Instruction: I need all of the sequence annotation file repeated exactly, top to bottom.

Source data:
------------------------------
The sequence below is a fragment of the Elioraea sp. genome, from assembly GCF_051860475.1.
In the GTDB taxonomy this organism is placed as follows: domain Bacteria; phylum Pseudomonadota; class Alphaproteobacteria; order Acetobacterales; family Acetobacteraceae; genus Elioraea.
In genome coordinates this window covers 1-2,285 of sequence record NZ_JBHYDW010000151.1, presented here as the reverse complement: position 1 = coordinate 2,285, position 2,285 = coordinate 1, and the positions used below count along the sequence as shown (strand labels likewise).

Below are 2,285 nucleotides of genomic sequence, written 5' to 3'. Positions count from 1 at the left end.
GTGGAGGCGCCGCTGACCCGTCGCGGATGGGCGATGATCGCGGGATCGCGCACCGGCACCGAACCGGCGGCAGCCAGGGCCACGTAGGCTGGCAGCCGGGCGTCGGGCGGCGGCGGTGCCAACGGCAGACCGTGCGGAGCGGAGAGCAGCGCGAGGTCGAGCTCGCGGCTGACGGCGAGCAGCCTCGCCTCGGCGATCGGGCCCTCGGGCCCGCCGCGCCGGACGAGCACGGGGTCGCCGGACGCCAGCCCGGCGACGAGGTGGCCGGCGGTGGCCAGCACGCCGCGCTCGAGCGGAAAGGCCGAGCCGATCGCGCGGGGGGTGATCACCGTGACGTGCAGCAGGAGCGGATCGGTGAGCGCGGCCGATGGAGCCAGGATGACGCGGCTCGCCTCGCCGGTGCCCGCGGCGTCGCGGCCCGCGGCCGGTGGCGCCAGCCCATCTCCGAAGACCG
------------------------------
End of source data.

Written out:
The sequence below is a fragment of the Elioraea sp. genome, from assembly GCF_051860475.1.
In the GTDB taxonomy this organism is placed as follows: domain Bacteria; phylum Pseudomonadota; class Alphaproteobacteria; order Acetobacterales; family Acetobacteraceae; genus Elioraea.
In genome coordinates this window covers 1-2,285 of sequence record NZ_JBHYDW010000151.1, presented here as the reverse complement: position 1 = coordinate 2,285, position 2,285 = coordinate 1, and the positions used below count along the sequence as shown (strand labels likewise).

Below are 2,285 nucleotides of genomic sequence, written 5' to 3'. Positions count from 1 at the left end.
GTGGAGGCGCCGCTGACCCGTCGCGGATGGGCGATGATCGCGGGATCGCGCACCGGCACCGAACCGGCGGCAGCCAGGGCCACGTAGGCTGGCAGCCGGGCGTCGGGCGGCGGCGGTGCCAACGGCAGACCGTGCGGAGCGGAGAGCAGCGCGAGGTCGAGCTCGCGGCTGACGGCGAGCAGCCTCGCCTCGGCGATCGGGCCCTCGGGCCCGCCGCGCCGGACGAGCACGGGGTCGCCGGACGCCAGCCCGGCGACGAGGTGGCCGGCGGTGGCCAGCACGCCGCGCTCGAGCGGAAAGGCCGAGCCGATCGCGCGGGGGGTGATCACCGTGACGTGCAGCAGGAGCGGATCGGTGAGCGCGGCCGATGGAGCCAGGATGACGCGGCTCGCCTCGCCGGTGCCCGCGGCGTCGCGGCCCGCGGCCGGTGGCGCCAGCCCATCTCCGAAGACCG